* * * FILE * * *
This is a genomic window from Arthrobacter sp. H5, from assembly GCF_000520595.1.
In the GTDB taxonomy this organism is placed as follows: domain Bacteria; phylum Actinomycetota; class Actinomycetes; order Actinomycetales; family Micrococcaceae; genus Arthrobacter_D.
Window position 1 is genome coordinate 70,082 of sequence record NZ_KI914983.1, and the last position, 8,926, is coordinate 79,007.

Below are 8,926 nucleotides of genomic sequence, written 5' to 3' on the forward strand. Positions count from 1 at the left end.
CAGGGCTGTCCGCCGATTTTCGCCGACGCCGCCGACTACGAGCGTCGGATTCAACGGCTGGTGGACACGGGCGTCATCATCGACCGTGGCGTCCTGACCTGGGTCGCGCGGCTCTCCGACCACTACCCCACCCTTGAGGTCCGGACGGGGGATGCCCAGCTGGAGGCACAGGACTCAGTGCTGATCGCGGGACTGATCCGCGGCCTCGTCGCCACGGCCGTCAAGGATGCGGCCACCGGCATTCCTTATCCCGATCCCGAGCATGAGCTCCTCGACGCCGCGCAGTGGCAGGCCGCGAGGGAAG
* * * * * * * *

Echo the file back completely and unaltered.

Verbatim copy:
This is a genomic window from Arthrobacter sp. H5, from assembly GCF_000520595.1.
In the GTDB taxonomy this organism is placed as follows: domain Bacteria; phylum Actinomycetota; class Actinomycetes; order Actinomycetales; family Micrococcaceae; genus Arthrobacter_D.
Window position 1 is genome coordinate 70,082 of sequence record NZ_KI914983.1, and the last position, 8,926, is coordinate 79,007.

Below are 8,926 nucleotides of genomic sequence, written 5' to 3' on the forward strand. Positions count from 1 at the left end.
CAGGGCTGTCCGCCGATTTTCGCCGACGCCGCCGACTACGAGCGTCGGATTCAACGGCTGGTGGACACGGGCGTCATCATCGACCGTGGCGTCCTGACCTGGGTCGCGCGGCTCTCCGACCACTACCCCACCCTTGAGGTCCGGACGGGGGATGCCCAGCTGGAGGCACAGGACTCAGTGCTGATCGCGGGACTGATCCGCGGCCTCGTCGCCACGGCCGTCAAGGATGCGGCCACCGGCATTCCTTATCCCGATCCCGAGCATGAGCTCCTCGACGCCGCGCAGTGGCAGGCCGCGAGGGAAG